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The Search for Ambience

Mark Prendergrast’s The Ambient Century: From Mahler to Trance – The Evolution of Sound In the Electronic Age is an enthusiastic and exhaustive tour through a century’s worth of biography of the music’s creators and disseminators.

Included are early-twentieth century fathers Mahler, Satie, Debussy, Ravel; mid-century pioneering electronic composers Varese, Cage, Stockhausen, Boulez; Minimalists Young, Riley, Reich, Glass, Eno; rock psychdelicists the Beatles, Hendrix, the Beach Boys, the Grateful Dead, Pink Floyd; synthesizer giants Kraftwerk, Jean-Michel Jarre, Vangelis, Tangerine Dream; and the contemporary electronic music explosion begun by Donna Summer and Giorgio Moroder in the late-’70s, followed by House, Techno, and at last, the actual genre of “Ambient” music (as opposed to the much broader “ambience” of every artist in this book) in the ’90s, as exemplified by the KLF, Art of Noise, Aphex Twin, and William Orbit, to name but a very few.

The book is also filled with often trenchant analysis and an almost unerring ear for musical “ambience” wherever it may rear its mellifluous head.

While the book is of great value to musicologists, industry professionals, and very intense music fans, the layman may find its bulk overwhelming, its prose rather humorless – at times wooden – and its structure relentless. I have a deep interest in the subject, discovered an almost telepathic agreement with the author’s musical taste (spending over $400 on recommended CD’s), was charmed by his childlike wonder regarding his favorite selections, and learned a vast amount about the musical history of this century.

But even I, perhaps the author’s ideal reader, found myself longing for the occasional humorous, exciting, or titilating anecdote to enliven the biographical sketches, and wishing profoundly for tighter editing – twice as long isn’t necessarily twice as good.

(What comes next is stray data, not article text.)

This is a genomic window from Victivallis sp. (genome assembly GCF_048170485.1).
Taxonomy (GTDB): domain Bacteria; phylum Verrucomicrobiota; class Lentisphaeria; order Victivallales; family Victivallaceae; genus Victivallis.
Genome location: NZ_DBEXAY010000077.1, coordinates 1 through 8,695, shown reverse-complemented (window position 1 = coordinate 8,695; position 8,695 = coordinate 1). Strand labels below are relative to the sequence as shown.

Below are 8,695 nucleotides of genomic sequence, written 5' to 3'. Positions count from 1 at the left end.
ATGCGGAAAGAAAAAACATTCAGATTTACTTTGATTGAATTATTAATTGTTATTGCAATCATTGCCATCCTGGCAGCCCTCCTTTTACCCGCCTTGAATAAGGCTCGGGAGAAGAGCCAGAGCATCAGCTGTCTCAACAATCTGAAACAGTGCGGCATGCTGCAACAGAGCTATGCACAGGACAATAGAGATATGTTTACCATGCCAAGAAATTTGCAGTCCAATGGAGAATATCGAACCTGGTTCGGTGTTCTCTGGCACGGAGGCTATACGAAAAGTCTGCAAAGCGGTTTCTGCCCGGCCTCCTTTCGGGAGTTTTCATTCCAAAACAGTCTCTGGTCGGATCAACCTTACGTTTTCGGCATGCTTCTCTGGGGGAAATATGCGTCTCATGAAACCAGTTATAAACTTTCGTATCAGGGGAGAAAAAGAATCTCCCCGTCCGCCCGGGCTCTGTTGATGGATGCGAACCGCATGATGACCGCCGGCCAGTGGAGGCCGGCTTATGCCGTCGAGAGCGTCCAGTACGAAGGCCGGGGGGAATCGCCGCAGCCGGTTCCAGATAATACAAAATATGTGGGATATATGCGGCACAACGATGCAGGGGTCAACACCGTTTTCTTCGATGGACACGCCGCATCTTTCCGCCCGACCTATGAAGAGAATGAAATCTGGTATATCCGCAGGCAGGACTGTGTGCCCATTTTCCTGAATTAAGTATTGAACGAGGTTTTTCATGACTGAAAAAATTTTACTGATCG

By this point the alert reader may be asking, “What exactly is ‘ambient’ music anyway?” A reasonable question, and one that, unfortunately, goes unanswered by the author even after 473 pages of text.

Ultimately for me, the book’s virtues overwhelm its flaws, but for many this lack of a clear definition of the book’s subject, and the lack of any firm philosophical underpinning for why this music is important, or why anyone who doesn’t already care about the subject should give a fig, are perhaps mortal blows.

For my own sanity and edification, please indulge a vision of ambient music as distilled from Prendergrast’s book: Conceive of a connection to existence that is at once micro- and macrocosmic: what is you is indistinguishable from what is not you – perhaps all is you – weightless, amorphous, buoyant on an aether zephyr, bandied gently by eddies of scintillating particles about the vastness of time and space. An explosion – or is it implosion – of vision reveals light as just another flavor of energy, one of laughably many. You sway to a pulse in the very fabric of being, a pulse that awakens a celestial symphony of tones, as every jot and tittle sings its song with mathemagical purity – each song utterly selfish, their harmonic blending utterly selfless.